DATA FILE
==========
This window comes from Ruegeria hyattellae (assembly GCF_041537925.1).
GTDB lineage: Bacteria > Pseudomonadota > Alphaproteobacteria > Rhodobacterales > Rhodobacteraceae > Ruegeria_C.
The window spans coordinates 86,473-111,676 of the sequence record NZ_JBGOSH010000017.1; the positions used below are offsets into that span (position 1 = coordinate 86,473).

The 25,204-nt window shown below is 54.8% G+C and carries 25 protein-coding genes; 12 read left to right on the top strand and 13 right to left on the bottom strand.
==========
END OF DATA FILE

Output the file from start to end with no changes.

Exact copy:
This window comes from Ruegeria hyattellae (assembly GCF_041537925.1).
GTDB lineage: Bacteria > Pseudomonadota > Alphaproteobacteria > Rhodobacterales > Rhodobacteraceae > Ruegeria_C.
The window spans coordinates 86,473-111,676 of the sequence record NZ_JBGOSH010000017.1; the positions used below are offsets into that span (position 1 = coordinate 86,473).

The 25,204-nt window shown below is 54.8% G+C and carries 25 protein-coding genes; 12 read left to right on the top strand and 13 right to left on the bottom strand.